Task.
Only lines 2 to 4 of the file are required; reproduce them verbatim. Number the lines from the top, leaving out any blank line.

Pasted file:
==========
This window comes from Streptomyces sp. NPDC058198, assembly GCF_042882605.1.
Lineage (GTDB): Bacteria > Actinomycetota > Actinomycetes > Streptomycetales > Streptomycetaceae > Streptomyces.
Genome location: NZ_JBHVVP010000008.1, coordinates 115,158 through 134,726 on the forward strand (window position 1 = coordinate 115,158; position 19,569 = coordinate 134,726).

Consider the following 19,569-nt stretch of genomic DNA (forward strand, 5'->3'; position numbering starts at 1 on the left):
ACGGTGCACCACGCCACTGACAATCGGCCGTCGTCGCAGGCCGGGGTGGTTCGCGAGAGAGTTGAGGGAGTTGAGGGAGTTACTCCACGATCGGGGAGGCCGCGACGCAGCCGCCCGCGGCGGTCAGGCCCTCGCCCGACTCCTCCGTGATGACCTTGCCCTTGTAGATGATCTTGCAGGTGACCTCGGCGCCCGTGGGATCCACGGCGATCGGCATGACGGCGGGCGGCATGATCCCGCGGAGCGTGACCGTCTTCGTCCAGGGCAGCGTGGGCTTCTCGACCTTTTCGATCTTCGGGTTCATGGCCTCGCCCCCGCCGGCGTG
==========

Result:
Lineage (GTDB): Bacteria > Actinomycetota > Actinomycetes > Streptomycetales > Streptomycetaceae > Streptomyces.
Genome location: NZ_JBHVVP010000008.1, coordinates 115,158 through 134,726 on the forward strand (window position 1 = coordinate 115,158; position 19,569 = coordinate 134,726).

Consider the following 19,569-nt stretch of genomic DNA (forward strand, 5'->3'; position numbering starts at 1 on the left):